Anyway, the fact that I haven’t posted really isn’t worth a post in itself, however I was browsing the archives here the other day and noticed that they went back to September 2004. Not only did this make me think I should dedicate a post or a page on this website talking about how I’ve actually written some good stuff on this blog, not just posted about random technical facts and rambled about completely useless observations. I suppose this post could actually list some of the writing that I’m actually willing to point people to. I digress, browsing the archives I noticed that I have not missed a post for a month since… well, the inception of this blog. Well that is until last month. May 2008 will forever go down in the annuls of history as May 2008. It’s a far cry from me stating I wanted to post once a day for a week (which I failed, but I did actually write some interesting posts).
I suppose I don’t really have any excuses (and the only person I have to excuse myself to is myself, and sometimes Jameses) except that I was ridiculously busy at work and the last thing I wanted to do after work was look at a computer. So this silent period wasn’t for naught, because the end result was www.ozexperience.com a pretty cool website that we put live and I’m really proud of. Sure it still needs some work but as far as I can remember it is not only the biggest project I’ve worked on but also the coolest.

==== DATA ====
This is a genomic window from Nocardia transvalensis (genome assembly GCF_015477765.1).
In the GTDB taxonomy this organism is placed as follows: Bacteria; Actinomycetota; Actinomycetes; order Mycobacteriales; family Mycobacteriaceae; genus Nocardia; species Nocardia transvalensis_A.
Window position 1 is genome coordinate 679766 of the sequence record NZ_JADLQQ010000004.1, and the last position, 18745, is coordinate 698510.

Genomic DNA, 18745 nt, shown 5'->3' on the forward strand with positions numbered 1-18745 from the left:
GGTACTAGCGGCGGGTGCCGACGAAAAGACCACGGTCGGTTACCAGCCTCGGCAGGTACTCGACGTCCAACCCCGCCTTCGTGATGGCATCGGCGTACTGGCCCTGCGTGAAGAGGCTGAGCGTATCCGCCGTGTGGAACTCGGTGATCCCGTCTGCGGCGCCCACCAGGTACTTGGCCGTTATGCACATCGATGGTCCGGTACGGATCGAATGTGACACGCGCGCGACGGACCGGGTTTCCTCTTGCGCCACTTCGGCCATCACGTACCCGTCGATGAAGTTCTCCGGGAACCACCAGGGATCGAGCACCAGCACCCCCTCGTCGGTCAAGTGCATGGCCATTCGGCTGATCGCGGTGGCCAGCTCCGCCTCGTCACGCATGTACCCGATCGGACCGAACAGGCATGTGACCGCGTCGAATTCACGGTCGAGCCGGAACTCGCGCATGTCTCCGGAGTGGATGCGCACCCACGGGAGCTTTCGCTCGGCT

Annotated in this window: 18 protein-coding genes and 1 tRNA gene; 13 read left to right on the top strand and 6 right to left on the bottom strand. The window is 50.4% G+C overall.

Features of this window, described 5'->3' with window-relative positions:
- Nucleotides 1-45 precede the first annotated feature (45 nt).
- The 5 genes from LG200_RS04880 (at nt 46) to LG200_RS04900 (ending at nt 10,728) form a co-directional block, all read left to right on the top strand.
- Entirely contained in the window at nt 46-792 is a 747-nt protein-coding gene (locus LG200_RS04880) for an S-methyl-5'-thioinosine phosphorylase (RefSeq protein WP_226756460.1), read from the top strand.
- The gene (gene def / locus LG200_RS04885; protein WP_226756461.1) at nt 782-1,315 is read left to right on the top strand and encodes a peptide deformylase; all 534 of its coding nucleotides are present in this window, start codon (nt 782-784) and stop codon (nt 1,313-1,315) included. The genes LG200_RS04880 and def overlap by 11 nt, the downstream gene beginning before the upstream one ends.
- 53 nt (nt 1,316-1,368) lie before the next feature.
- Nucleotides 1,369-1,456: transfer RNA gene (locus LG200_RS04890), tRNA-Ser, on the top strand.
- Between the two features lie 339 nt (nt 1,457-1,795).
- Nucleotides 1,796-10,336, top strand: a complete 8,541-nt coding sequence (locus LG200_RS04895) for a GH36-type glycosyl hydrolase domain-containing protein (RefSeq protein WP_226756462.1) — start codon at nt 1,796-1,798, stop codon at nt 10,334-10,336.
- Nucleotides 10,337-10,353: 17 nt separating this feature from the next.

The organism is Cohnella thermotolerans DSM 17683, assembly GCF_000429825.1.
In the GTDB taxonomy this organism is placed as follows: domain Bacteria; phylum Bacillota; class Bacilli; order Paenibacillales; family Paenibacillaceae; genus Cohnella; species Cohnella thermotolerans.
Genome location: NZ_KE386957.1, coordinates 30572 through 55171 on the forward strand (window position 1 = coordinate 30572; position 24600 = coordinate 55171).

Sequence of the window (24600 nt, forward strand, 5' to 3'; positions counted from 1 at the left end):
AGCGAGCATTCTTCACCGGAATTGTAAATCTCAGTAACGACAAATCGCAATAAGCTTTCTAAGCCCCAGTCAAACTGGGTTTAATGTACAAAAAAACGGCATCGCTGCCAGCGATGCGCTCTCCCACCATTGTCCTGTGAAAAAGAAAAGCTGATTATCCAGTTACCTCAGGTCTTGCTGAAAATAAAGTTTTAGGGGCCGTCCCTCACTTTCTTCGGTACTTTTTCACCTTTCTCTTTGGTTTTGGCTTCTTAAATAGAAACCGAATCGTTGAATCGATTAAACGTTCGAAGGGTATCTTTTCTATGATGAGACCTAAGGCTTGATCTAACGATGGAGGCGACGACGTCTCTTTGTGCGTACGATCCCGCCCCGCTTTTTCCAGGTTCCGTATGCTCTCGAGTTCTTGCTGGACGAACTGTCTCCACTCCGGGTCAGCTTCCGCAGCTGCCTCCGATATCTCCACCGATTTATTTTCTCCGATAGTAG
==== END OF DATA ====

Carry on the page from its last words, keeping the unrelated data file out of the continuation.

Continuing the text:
The question is, if you post about not posting, have you actually posted?
At Xebidy we use Silverstripe almost exclusively as a platform to build upon. Not just Bootstrap (our custom extensions) but also the Sapphire framework to build the more advanced parts of the website we build. The Sapphire framework is at the most basic level an MVC framework for PHP5 with a number of additions to service the Silverstripe CMS. I’m writing here a breakdown of what I see as strengths and weaknesses of the platform. Before you read on please take these 2 points into consideration, I really do like working with it and I have a lot of time invested into the platform and this is my opinion and not that of my employer.
I would love to hear everyone’s opinion on this so drop me an email or leave a comment.